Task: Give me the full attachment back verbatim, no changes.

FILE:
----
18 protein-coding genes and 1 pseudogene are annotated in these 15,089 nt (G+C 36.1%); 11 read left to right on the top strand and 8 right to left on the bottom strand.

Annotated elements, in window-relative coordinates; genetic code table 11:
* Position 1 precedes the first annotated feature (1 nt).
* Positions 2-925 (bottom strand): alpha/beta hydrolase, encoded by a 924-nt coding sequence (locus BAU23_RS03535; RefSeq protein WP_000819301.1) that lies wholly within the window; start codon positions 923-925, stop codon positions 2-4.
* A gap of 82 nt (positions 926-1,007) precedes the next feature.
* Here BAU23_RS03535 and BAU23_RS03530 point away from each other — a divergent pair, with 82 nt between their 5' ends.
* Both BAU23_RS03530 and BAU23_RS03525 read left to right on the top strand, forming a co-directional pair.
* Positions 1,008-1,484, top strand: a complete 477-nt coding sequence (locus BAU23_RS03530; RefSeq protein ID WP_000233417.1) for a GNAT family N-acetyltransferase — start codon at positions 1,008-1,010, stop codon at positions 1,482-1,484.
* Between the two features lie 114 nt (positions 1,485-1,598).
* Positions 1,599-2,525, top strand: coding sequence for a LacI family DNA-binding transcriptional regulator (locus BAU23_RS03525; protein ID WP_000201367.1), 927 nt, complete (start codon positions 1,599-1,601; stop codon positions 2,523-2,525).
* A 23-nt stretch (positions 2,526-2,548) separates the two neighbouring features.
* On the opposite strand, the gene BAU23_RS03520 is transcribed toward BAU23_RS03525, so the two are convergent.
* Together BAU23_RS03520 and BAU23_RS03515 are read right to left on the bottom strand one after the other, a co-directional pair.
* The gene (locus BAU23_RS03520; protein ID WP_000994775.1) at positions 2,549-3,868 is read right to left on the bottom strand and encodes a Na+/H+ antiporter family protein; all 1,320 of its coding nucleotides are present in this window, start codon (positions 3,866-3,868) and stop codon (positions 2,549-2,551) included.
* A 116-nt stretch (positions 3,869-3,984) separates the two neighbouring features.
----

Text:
18 protein-coding genes and 1 pseudogene are annotated in these 15,089 nt (G+C 36.1%); 11 read left to right on the top strand and 8 right to left on the bottom strand.

Annotated elements, in window-relative coordinates; genetic code table 11:
* Position 1 precedes the first annotated feature (1 nt).
* Positions 2-925 (bottom strand): alpha/beta hydrolase, encoded by a 924-nt coding sequence (locus BAU23_RS03535; RefSeq protein WP_000819301.1) that lies wholly within the window; start codon positions 923-925, stop codon positions 2-4.
* A gap of 82 nt (positions 926-1,007) precedes the next feature.
* Here BAU23_RS03535 and BAU23_RS03530 point away from each other — a divergent pair, with 82 nt between their 5' ends.
* Both BAU23_RS03530 and BAU23_RS03525 read left to right on the top strand, forming a co-directional pair.
* Positions 1,008-1,484, top strand: a complete 477-nt coding sequence (locus BAU23_RS03530; RefSeq protein ID WP_000233417.1) for a GNAT family N-acetyltransferase — start codon at positions 1,008-1,010, stop codon at positions 1,482-1,484.
* Between the two features lie 114 nt (positions 1,485-1,598).
* Positions 1,599-2,525, top strand: coding sequence for a LacI family DNA-binding transcriptional regulator (locus BAU23_RS03525; protein ID WP_000201367.1), 927 nt, complete (start codon positions 1,599-1,601; stop codon positions 2,523-2,525).
* A 23-nt stretch (positions 2,526-2,548) separates the two neighbouring features.
* On the opposite strand, the gene BAU23_RS03520 is transcribed toward BAU23_RS03525, so the two are convergent.
* Together BAU23_RS03520 and BAU23_RS03515 are read right to left on the bottom strand one after the other, a co-directional pair.
* The gene (locus BAU23_RS03520; protein ID WP_000994775.1) at positions 2,549-3,868 is read right to left on the bottom strand and encodes a Na+/H+ antiporter family protein; all 1,320 of its coding nucleotides are present in this window, start codon (positions 3,866-3,868) and stop codon (positions 2,549-2,551) included.
* A 116-nt stretch (positions 3,869-3,984) separates the two neighbouring features.